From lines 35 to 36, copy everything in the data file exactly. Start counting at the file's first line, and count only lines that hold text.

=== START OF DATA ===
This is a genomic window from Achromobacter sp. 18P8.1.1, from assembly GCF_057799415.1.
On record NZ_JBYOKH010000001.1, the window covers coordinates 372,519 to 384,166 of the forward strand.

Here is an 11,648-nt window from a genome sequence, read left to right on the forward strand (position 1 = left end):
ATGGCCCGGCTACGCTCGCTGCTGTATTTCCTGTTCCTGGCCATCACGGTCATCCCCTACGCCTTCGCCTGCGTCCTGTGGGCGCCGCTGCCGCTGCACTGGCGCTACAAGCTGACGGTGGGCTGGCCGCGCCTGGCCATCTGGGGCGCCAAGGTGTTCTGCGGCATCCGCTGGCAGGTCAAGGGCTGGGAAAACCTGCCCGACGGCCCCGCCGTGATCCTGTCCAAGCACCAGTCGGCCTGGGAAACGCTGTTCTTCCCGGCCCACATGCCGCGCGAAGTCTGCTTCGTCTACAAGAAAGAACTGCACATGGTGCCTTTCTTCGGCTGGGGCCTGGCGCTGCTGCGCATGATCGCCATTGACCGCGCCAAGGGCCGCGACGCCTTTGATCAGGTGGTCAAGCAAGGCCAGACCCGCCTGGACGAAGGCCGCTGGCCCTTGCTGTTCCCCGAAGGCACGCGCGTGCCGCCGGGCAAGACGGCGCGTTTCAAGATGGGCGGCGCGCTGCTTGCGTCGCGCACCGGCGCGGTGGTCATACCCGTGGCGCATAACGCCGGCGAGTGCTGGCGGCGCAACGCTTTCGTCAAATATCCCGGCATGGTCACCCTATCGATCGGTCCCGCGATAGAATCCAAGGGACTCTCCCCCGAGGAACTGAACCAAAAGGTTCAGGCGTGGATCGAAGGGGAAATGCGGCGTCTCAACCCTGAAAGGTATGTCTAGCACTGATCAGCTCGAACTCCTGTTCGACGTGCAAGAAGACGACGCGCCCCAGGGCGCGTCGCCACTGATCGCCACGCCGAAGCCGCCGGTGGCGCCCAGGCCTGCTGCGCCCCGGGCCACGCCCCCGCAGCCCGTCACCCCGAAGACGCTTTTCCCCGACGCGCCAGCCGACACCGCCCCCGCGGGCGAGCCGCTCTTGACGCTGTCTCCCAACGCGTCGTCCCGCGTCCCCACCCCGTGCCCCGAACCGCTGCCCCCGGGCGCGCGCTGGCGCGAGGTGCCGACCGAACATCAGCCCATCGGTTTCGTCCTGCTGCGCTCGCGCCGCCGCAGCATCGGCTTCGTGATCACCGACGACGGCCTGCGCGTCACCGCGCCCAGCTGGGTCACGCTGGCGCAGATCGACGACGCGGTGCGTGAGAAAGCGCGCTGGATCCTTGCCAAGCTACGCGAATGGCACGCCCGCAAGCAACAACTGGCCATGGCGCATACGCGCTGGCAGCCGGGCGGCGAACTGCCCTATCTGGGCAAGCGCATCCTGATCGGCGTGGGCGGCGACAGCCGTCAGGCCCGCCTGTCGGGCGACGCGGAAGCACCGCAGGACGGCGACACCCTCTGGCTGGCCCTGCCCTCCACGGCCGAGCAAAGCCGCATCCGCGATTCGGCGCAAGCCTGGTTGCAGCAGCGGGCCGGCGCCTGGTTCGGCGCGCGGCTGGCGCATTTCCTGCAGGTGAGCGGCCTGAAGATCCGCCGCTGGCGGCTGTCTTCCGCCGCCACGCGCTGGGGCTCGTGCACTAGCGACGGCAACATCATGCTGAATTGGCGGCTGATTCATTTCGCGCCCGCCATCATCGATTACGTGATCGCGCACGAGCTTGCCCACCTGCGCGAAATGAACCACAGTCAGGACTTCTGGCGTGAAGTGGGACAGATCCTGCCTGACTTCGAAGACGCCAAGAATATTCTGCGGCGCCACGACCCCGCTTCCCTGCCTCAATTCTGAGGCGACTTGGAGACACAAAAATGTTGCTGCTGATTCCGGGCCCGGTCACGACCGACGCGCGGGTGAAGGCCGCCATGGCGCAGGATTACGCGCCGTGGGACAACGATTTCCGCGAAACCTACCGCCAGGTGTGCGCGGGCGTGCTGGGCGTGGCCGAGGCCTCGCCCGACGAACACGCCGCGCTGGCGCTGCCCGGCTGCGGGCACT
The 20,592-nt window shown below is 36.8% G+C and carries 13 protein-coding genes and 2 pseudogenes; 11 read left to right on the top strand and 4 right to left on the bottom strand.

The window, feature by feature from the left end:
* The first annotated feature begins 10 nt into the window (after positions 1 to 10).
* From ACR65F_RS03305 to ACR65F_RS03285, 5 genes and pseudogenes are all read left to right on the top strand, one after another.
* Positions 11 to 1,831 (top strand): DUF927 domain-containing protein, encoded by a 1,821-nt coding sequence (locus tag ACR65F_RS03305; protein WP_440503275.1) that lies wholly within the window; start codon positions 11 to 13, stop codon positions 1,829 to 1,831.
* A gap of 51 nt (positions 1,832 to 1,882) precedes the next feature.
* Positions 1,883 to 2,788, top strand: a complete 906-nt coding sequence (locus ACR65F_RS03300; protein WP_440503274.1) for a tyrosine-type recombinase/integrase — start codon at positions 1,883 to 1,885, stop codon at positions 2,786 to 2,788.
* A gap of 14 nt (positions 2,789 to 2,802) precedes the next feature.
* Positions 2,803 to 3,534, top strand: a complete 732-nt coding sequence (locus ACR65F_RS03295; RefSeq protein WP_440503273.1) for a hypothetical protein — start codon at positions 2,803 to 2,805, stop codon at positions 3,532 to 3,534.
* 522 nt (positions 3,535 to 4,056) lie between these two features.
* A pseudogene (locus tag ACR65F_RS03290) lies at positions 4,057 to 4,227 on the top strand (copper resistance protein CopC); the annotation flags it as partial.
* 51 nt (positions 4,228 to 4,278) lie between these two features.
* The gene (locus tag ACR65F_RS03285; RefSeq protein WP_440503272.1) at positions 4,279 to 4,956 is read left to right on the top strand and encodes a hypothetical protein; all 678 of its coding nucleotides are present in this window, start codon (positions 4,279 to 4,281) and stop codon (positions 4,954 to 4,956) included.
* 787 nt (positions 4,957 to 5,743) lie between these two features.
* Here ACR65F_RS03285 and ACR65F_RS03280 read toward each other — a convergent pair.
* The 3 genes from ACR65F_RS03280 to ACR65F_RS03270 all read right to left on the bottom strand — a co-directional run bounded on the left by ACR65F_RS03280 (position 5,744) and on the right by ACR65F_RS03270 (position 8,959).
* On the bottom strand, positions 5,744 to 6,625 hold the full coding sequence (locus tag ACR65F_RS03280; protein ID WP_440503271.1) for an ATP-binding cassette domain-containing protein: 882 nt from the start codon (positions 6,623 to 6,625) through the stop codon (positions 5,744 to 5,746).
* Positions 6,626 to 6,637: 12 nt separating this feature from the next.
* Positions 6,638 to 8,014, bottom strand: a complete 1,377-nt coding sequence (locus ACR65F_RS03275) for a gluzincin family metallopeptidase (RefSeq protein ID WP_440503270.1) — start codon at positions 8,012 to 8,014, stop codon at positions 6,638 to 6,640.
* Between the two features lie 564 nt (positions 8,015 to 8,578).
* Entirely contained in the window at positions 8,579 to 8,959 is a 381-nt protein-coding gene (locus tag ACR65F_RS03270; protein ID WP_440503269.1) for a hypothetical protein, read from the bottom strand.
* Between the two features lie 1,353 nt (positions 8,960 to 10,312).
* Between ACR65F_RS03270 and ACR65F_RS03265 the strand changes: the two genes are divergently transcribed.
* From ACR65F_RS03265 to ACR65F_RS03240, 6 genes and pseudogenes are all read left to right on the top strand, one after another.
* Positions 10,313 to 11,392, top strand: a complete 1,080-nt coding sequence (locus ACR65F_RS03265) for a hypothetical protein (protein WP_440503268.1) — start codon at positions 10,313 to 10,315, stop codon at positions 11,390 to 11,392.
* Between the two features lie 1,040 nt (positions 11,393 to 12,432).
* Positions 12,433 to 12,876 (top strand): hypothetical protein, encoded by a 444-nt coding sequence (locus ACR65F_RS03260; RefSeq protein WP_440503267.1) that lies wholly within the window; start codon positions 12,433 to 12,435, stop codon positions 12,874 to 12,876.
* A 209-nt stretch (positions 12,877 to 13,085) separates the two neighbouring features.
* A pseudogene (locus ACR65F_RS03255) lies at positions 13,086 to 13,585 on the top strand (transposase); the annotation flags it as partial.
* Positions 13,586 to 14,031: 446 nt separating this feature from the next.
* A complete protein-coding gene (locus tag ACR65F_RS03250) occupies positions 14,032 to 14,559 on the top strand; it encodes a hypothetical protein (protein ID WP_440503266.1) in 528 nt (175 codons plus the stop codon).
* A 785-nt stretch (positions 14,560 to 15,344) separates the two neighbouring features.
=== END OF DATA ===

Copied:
* A complete protein-coding gene (locus tag ACR65F_RS03250) occupies positions 14,032 to 14,559 on the top strand; it encodes a hypothetical protein (protein ID WP_440503266.1) in 528 nt (175 codons plus the stop codon).
* A 785-nt stretch (positions 14,560 to 15,344) separates the two neighbouring features.